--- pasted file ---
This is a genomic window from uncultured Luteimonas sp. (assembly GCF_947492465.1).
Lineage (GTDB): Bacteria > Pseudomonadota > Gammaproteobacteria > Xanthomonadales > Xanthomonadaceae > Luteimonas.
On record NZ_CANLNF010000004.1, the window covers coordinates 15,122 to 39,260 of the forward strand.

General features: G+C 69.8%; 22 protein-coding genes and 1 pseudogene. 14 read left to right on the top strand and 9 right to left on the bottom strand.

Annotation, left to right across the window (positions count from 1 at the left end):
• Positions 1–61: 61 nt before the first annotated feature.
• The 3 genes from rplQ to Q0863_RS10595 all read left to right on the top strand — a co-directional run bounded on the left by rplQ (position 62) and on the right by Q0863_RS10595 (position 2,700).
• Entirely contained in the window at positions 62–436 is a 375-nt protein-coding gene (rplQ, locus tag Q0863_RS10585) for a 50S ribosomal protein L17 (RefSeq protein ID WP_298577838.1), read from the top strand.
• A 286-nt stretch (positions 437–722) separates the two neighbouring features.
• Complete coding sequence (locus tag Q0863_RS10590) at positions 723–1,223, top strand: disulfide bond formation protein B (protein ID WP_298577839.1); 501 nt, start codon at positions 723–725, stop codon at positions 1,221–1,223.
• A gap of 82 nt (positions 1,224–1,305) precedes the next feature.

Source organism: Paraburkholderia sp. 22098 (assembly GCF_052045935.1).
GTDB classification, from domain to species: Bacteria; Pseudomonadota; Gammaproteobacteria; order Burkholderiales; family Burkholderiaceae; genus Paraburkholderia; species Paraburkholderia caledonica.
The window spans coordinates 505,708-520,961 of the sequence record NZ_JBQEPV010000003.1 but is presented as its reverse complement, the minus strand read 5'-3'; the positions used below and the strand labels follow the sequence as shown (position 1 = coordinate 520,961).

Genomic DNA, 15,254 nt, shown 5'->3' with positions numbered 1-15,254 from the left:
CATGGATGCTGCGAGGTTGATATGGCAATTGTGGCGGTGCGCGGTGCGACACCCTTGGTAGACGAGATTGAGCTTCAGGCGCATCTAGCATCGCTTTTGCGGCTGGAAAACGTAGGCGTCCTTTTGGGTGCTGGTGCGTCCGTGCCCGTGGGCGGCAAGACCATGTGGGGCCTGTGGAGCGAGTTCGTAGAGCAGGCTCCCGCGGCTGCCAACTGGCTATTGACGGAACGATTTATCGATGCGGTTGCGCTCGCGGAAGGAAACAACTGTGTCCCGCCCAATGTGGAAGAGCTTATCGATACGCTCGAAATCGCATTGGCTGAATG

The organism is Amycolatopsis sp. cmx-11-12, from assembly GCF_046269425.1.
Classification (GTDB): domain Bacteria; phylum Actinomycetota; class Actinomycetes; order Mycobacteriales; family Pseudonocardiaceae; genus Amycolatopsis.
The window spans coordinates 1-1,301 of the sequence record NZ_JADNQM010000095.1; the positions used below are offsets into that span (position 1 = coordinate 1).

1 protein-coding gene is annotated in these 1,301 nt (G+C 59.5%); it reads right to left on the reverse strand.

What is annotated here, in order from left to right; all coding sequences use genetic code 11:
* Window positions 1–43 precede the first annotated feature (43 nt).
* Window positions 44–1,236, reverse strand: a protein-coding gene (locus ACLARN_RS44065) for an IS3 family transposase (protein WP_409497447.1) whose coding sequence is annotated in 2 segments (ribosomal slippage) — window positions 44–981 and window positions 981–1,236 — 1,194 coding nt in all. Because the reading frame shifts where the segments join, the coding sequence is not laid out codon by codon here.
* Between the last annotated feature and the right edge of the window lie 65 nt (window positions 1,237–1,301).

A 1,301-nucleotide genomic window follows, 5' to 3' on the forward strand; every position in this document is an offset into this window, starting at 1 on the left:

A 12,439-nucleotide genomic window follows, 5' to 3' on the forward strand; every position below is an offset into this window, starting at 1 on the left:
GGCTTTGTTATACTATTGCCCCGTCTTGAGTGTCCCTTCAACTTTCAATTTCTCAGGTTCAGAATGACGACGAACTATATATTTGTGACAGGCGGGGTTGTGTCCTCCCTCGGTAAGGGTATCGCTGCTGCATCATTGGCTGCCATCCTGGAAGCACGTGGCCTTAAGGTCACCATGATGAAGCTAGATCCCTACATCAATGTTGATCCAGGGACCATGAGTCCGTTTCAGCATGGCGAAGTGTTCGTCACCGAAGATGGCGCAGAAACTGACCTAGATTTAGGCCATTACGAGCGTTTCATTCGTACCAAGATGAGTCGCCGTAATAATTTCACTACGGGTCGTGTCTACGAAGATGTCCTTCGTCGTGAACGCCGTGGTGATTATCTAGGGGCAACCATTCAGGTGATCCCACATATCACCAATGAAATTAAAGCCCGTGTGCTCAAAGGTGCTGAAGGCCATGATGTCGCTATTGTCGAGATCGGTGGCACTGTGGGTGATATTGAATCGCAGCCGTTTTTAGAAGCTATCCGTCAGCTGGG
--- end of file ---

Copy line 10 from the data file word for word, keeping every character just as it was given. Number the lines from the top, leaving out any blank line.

• Complete coding sequence (locus tag Q0863_RS10590) at positions 723–1,223, top strand: disulfide bond formation protein B (protein ID WP_298577839.1); 501 nt, start codon at positions 723–725, stop codon at positions 1,221–1,223.